October 26, 2018
It’s the talk of the Beltway, according to the Los Angeles Times: Did Senator Mitch McConnell (R-Kentucky) just admit that the GOP intends to dismantle Social Security, Medicare, and Medicaid after the midterm elections?
The scuttlebutt started, the Times reported on October 19, after the Senate majority leader gave an interview to Bloomberg on October 16, in which he singled out “entitlements”—that’s political code for Social Security, Medicare, and Medicaid—as “the real drivers of the debt” and called for them to be adjusted “to the demographics of the future.”
To make it short and sweet, McConnell intends to cut benefits.
Indeed, Bloomberg said, the Senate Majority Leader blamed rising federal deficits and debt on “a bipartisan unwillingness to contain spending on Medicare, Medicaid, and Social Security.”
What’s more, although Republican legislators spent most of last winter trying to gut the Affordable Care Act, McConnell also telegraphed a plan to try again to repeal healthcare coverage after the midterm elections.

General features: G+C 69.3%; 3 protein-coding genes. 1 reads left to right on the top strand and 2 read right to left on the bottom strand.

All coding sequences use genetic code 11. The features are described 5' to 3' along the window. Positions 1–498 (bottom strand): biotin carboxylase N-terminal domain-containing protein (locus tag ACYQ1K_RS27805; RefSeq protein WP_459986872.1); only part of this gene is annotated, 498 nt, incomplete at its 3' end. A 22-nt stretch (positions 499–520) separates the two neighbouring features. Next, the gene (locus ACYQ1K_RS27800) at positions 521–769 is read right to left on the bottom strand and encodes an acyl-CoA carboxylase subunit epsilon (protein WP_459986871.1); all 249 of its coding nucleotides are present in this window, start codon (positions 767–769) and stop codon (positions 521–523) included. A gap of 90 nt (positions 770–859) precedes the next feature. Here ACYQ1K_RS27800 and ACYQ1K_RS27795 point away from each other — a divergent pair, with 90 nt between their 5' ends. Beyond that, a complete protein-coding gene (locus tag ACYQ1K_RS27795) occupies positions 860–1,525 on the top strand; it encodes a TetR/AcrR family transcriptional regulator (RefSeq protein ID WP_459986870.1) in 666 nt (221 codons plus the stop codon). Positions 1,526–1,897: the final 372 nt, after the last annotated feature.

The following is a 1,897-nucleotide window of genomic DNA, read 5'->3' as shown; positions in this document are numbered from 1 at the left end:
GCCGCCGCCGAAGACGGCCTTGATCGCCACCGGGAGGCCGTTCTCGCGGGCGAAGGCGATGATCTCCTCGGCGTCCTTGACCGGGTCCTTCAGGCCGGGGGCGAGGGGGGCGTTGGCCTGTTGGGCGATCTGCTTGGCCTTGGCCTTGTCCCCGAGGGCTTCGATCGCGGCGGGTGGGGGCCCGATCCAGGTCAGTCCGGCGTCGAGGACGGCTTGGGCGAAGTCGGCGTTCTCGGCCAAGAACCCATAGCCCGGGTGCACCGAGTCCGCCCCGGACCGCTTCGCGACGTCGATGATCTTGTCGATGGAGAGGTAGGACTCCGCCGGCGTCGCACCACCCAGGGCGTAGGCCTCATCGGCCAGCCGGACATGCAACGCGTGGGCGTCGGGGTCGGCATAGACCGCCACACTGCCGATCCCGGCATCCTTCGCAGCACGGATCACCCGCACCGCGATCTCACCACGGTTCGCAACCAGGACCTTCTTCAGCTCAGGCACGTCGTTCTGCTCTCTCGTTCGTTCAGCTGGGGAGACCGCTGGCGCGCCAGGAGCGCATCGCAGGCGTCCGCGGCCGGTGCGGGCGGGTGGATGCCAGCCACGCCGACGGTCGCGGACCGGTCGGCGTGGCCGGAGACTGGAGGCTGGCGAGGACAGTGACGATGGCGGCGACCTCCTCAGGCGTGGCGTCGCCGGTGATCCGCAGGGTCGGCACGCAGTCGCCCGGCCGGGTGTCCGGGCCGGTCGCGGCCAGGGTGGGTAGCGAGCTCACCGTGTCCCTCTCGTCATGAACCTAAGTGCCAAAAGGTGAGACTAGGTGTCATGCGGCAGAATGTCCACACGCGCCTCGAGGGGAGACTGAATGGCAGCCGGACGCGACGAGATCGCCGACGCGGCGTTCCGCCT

That’s despite indications that the ACA is becoming more popular with the public, not less, and voters’ concerns about preserving its protections for those with preexisting conditions may be driving them to the polls — and not to vote Republican. A poll released on October 18 by the Henry J. Kaiser Family Foundation, found that fully 71% of U.S. voters say healthcare is the most important issue driving them to the polls in the midterm elections.
In an October 17 interview with Reuters, McConnell commented that the GOP’s failure to repeal the ACA was “the one disappointment of this Congress from a Republican point of view.” He said Republicans could try again to repeal Obamacare if they win enough seats in U.S. elections next month.
The CBO projects the current fiscal year deficit at $973 billion, and says it expects annual deficits to exceed $1 trillion into the next decade. The CBO attributed much of the deficit to “recently enacted legislative changes. … In particular, provisions of the 2017 tax act.”
The Congressional Budget office sees things differently. The CBO projects the current fiscal year deficit at $973 billion, and says it expects annual deficits to exceed $1 trillion into the next decade. The CBO attributed much of the deficit to “recently enacted legislative changes. … In particular, provisions of the 2017 tax act.”
Research contact: @hitzikm